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I'm going to try and explain the situation I'm in so the problem is a little more understandable first I think. I'm basically tryng to redirect an old website to a new one using:

RedirectMatch permanent ^/old-website/.*        /new-website/

This works to redirect the whole of the old website to the new website. I've since found out from the client that a folder from their old website still need to be accessible so I added an exception:

RedirectMatch permanent ^/old-website/(?!foo).*        /new-website/

That also works fine, but I've now been told there are multiple folders they still need to access. The reason these folders need accessing is that they've been printed in documents that have circulated for the last few years so moving them to a new place would mean anyone looking at one of these printed documents would get a broken link.

I can add multiple exceptions using this syntax:

RedirectMatch permanent ^/old-website/(?!foo)(?!bar/).*        /new-website/

However, what I want to know is there a better/neater way of doing this. The other thing to bear in mind is that the /old-website is an alias of /~user-account.

I haven't had to do redirects like this before so my question is this: Is adding exceptions to a RedirectMatch rule like this safe and reliable and should I look out for problems?

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1 Answer 1

up vote 2 down vote accepted

This is where mod_rewrite comes in. As anyone will tell you, mod_rewrite is voodoo, but it's very powerful and is exactly what you need for this situation.

The base redirect is sound (and very reliable)

RedirectMatch permanent ^/old-website/.*        /new-website/

You can then move your old files into the new website as well and specify a couple of rewrite directives that ensure the old URLs will still work:

RewriteRule ^/old-website/foo/(.*)    /new-website/new-foo/$1    [L,R=301]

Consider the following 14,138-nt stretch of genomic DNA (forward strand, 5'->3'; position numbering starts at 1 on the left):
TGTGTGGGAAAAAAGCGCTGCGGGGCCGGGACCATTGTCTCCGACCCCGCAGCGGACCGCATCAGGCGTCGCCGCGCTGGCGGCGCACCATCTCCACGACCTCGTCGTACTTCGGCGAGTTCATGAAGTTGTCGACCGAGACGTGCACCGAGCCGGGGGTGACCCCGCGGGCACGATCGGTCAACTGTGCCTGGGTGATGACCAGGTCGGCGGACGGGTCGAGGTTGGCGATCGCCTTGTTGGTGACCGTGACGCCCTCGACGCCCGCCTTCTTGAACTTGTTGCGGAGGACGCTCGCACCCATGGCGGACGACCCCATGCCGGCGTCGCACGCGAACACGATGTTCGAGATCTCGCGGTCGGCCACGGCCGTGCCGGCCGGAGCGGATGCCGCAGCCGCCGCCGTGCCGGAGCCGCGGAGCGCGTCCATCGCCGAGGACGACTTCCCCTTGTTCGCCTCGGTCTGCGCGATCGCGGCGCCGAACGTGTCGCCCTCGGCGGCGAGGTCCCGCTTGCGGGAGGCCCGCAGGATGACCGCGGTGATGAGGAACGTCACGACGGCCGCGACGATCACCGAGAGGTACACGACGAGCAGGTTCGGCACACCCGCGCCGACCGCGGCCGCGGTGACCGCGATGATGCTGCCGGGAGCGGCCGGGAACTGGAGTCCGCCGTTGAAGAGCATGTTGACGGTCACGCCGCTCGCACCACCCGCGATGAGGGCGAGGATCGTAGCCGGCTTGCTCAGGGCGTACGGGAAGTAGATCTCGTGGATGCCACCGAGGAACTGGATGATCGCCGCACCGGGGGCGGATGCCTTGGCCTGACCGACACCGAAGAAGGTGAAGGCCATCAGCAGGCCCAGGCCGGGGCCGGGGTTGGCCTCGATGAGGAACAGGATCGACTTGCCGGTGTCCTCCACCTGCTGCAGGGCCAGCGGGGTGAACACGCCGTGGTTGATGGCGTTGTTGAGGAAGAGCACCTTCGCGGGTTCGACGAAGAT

RewriteRule ^/old-website/bar/(.*)    /new-website/new-bar/$1    [L,R=301]

This will match any requests for the old URLs, rewrite them to the new location, while preserving the remainder of the path: $1 is replaced with the contents of (.*) in this case. So as long as you maintain the filenames and path structure in the new location, then all your old links will still work.

Note that mod_rewrite instructions always happen before redirects. Bear this in mind when creating your ruleset.

For more details, I'll refer you to the this excellent question.

EDIT:

If you don't have access to mod_rewrite, then you should get away with the following:

RedirectMatch permanent ^/old-website/(?!(foo|bar)/).*        /new-website/

Though if you've got more folders than that, then the match line gets to be a bit unwieldy.

share|improve this answer
    
Hi SmallClanger, thanks for that. Under ordinary circumstances that sounds like a good solution. However we have a bit of a totalitarian sysadmin who won't allow us to use mod_rewrite. The other problem is that the path structure is different on the two websites and the old files can't be moved to the new website (for various political reasons I won't go into). Thanks for your help and that useful link :) –  Bendihossan May 11 '11 at 10:15
    
In that case, see my edit. I've tried this out on a test box, and it works as a negative match for as many folders as you need. –  SmallClanger May 11 '11 at 10:41
    
That did the job, thanks for your help! :) –  Bendihossan May 11 '11 at 11:26

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